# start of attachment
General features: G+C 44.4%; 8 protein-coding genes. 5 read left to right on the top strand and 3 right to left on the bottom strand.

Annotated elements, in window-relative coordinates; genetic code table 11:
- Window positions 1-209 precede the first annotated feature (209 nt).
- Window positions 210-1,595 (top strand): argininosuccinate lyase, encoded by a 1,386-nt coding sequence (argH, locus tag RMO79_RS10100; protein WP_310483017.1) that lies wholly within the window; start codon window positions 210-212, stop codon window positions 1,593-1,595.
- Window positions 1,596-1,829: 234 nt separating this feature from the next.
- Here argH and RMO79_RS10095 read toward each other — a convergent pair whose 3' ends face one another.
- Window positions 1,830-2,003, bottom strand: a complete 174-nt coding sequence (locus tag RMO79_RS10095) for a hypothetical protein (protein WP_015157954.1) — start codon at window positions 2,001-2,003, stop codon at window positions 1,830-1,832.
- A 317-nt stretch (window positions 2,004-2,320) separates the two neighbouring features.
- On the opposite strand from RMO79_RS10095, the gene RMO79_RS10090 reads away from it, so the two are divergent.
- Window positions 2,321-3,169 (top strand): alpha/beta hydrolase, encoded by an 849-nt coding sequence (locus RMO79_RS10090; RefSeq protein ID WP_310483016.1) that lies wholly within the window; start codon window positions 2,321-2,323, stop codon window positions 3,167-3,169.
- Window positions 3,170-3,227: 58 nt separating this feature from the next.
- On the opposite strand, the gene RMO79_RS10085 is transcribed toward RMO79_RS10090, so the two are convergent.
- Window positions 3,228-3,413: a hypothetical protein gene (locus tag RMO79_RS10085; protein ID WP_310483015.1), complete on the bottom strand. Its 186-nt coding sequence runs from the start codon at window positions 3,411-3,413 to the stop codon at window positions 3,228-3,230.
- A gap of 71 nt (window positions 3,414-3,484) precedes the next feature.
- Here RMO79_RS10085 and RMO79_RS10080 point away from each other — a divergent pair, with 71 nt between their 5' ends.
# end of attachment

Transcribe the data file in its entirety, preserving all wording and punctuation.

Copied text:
General features: G+C 44.4%; 8 protein-coding genes. 5 read left to right on the top strand and 3 right to left on the bottom strand.

Annotated elements, in window-relative coordinates; genetic code table 11:
- Window positions 1-209 precede the first annotated feature (209 nt).
- Window positions 210-1,595 (top strand): argininosuccinate lyase, encoded by a 1,386-nt coding sequence (argH, locus tag RMO79_RS10100; protein WP_310483017.1) that lies wholly within the window; start codon window positions 210-212, stop codon window positions 1,593-1,595.
- Window positions 1,596-1,829: 234 nt separating this feature from the next.
- Here argH and RMO79_RS10095 read toward each other — a convergent pair whose 3' ends face one another.
- Window positions 1,830-2,003, bottom strand: a complete 174-nt coding sequence (locus tag RMO79_RS10095) for a hypothetical protein (protein WP_015157954.1) — start codon at window positions 2,001-2,003, stop codon at window positions 1,830-1,832.
- A 317-nt stretch (window positions 2,004-2,320) separates the two neighbouring features.
- On the opposite strand from RMO79_RS10095, the gene RMO79_RS10090 reads away from it, so the two are divergent.
- Window positions 2,321-3,169 (top strand): alpha/beta hydrolase, encoded by an 849-nt coding sequence (locus RMO79_RS10090; RefSeq protein ID WP_310483016.1) that lies wholly within the window; start codon window positions 2,321-2,323, stop codon window positions 3,167-3,169.
- Window positions 3,170-3,227: 58 nt separating this feature from the next.
- On the opposite strand, the gene RMO79_RS10085 is transcribed toward RMO79_RS10090, so the two are convergent.
- Window positions 3,228-3,413: a hypothetical protein gene (locus tag RMO79_RS10085; protein ID WP_310483015.1), complete on the bottom strand. Its 186-nt coding sequence runs from the start codon at window positions 3,411-3,413 to the stop codon at window positions 3,228-3,230.
- A gap of 71 nt (window positions 3,414-3,484) precedes the next feature.
- Here RMO79_RS10085 and RMO79_RS10080 point away from each other — a divergent pair, with 71 nt between their 5' ends.